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In the Gates




The Worldview of God’s Law: Spiritual Practice (2)

We are the stewards of God’s promises and blessings.

The land shall not be sold in perpetuity, for the land is mind.” Leviticus 25.23

In order to gain the blessings God promised, the people had first of all to take possession of the land of promise. Then, within the land of promise, they would need to take possession of all the good gifts God had prepared for them – cities, farms, fields, cattle, houses, and more. Thereafter, every day of their lives, the people would employ what they had come to possess from the hand of God as tools for practicing justice, love, and holiness before Him.

The promises of God unfold to us in everyday situations and things. This is certainly the focus of Deuteronomy 28.1-14. Possessing the land and its blessings required diligence as stewards of God’s gifts, lest these become corrupted by sinful use. Everything Israel possessed was to be received as a gift of God and put to use for holiness within the framework of His commandments. Thus the people would distinguish themselves as having been separated unto the Lord in every aspect of life.

The earth and everything in it belong to the Lord (Ps. 24.1); we are but His stewards. What is required of stewards is faithfulness, so that, as we possess the blessings of God we may use them to increase a return of blessing for ourselves and our neighbors and glory to God (1 Cor. 4.2; Matt. 25.14-30; Gal. 6.1-10). The practice of stewardship – of possessing God’s gifts according to His purposes and for His glory – requires of us, as it required of the people of Israel, that we be mindful day by day of the Lord’s many blessings, that we take nothing for granted and consider nothing to be our own, and that we continually prepare to make the best use of every good gift of God in a way that will glorify Him (Eph. 5.15-17; 1 Cor. 10.31).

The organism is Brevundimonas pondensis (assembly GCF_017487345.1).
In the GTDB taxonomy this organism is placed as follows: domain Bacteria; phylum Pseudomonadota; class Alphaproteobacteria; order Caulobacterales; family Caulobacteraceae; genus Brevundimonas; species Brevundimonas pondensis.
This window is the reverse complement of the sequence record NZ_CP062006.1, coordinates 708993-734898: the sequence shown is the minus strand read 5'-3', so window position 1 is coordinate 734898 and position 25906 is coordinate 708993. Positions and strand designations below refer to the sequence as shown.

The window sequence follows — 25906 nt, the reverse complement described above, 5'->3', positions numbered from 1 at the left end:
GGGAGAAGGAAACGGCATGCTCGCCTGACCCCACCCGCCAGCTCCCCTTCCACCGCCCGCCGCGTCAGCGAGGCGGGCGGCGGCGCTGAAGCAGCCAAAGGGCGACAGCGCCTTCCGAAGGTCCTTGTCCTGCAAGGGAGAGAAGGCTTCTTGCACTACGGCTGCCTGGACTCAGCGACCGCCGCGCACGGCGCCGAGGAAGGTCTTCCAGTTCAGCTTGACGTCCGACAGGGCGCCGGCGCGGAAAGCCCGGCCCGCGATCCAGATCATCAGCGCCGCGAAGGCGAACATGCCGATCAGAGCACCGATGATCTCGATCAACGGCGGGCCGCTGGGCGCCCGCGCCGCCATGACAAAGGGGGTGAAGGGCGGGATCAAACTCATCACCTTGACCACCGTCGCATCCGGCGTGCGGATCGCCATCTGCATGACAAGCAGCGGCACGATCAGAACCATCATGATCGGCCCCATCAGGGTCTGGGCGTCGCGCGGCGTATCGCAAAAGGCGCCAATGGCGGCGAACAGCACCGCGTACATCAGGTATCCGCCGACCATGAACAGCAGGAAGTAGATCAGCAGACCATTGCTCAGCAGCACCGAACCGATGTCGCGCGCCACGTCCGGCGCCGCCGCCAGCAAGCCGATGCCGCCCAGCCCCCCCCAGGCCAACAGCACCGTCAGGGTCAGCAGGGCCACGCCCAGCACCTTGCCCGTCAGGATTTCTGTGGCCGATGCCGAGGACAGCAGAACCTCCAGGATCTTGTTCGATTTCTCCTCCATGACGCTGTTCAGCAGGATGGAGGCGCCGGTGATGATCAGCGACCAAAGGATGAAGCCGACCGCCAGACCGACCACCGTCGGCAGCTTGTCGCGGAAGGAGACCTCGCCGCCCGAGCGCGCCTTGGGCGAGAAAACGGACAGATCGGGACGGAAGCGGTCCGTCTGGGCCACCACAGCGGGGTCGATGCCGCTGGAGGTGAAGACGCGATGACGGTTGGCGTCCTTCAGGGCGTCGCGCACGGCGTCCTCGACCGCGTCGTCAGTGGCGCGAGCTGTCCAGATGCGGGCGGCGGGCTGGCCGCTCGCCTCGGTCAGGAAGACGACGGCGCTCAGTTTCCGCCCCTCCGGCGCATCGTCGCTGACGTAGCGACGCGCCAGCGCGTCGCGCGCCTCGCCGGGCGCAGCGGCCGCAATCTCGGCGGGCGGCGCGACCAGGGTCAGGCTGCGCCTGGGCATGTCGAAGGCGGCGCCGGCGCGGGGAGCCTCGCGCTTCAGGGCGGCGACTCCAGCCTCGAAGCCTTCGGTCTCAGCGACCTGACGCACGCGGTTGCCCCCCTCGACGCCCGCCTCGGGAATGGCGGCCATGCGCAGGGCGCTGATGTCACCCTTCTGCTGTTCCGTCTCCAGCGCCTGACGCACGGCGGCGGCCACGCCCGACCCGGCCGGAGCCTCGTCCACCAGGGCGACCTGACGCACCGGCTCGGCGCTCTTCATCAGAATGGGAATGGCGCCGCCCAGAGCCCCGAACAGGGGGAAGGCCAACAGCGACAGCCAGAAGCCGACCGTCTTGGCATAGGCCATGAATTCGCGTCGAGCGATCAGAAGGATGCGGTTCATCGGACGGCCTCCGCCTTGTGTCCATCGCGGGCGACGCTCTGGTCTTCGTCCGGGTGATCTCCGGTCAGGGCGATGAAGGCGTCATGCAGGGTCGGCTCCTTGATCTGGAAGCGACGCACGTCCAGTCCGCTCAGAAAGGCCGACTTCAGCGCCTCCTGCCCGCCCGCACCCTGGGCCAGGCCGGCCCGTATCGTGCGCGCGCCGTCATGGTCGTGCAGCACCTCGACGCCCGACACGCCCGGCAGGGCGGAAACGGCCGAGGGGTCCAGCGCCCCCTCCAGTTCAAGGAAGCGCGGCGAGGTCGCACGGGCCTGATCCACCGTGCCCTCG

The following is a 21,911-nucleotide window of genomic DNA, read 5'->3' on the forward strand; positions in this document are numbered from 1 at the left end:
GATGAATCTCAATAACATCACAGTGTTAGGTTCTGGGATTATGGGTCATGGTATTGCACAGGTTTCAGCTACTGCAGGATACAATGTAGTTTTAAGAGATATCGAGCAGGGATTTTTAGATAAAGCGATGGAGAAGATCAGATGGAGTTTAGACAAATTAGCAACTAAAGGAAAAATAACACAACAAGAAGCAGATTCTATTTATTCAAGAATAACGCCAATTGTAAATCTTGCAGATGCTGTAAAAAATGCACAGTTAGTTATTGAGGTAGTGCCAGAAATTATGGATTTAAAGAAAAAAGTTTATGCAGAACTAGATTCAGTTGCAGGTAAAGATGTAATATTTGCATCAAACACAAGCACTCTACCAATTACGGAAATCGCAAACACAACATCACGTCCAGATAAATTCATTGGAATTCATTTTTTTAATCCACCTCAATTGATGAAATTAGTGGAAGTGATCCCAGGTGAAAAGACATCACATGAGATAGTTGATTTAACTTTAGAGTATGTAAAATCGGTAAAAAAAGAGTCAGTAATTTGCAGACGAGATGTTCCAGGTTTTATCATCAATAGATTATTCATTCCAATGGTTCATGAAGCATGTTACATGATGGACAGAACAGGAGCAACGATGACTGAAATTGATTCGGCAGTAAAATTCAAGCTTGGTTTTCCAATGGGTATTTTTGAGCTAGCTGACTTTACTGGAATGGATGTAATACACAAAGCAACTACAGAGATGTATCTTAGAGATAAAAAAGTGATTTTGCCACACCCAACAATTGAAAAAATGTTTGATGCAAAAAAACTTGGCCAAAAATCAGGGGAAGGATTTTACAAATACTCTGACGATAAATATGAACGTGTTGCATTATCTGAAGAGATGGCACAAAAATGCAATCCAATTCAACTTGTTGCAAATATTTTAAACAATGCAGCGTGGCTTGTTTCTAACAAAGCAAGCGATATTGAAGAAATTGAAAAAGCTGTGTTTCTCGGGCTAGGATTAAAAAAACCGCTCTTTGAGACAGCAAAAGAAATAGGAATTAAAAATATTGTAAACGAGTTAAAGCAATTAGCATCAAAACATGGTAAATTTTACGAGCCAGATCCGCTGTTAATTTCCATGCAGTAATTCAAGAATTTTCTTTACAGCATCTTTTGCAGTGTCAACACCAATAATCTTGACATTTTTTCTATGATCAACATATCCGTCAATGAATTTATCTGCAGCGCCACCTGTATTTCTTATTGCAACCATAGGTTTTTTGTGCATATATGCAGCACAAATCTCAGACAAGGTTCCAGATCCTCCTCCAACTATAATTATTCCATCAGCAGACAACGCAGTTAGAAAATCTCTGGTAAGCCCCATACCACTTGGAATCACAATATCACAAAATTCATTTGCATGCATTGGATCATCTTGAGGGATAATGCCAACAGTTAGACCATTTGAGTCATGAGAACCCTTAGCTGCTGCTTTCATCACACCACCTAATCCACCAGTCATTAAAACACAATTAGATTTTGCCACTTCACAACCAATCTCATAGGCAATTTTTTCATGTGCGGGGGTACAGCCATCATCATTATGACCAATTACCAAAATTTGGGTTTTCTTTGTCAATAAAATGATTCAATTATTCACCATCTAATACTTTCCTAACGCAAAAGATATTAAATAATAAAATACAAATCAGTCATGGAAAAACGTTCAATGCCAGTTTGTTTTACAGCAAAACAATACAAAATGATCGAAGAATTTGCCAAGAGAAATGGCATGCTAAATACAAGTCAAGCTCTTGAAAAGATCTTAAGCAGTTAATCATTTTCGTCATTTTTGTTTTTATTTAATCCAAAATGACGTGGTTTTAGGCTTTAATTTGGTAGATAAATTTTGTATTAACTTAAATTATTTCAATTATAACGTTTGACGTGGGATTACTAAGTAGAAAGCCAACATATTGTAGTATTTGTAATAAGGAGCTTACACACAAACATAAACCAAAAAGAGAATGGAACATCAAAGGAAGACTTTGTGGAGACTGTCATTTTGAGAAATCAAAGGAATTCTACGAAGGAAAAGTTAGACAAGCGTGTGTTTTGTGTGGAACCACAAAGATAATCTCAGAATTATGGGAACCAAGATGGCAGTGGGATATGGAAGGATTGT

The people of ancient Israel were not their own; God had purchased them for Himself. He had blessed them with deliverance and a land; and He required that they engage all their possessions and opportunities for the sake of loving Him and their neighbors. In the same way, God’s Covenant people today are not their own; we have been bought with a price. For us, possessing our time, treasures, talents, possessions, and opportunities must mean precisely what it did for ancient Israel, that we obey the Lord’s will and use all our possessions for His glory.

For a more complete exposition of the promises of God, order a copy of T. M.’s book, I Will Be Your God, from our online store. Subscribe to Crosfigell, the devotional newsletter of The Fellowship of Ailbe. Sent to your desktop every Monday, Wednesday, and Friday, Crosfigell includes a devotional based on the literature of the Celtic Christian period and the Word of God, highlights of other columns at the website, and information about mentoring and online courses available through The Fellowship.

T.M. Moore

T. M. Moore is principal of The Fellowship of Ailbe, a spiritual fellowship in the Celtic Christian tradition. He and his wife, Susie, make their home in the Champlain Valley of Vermont.
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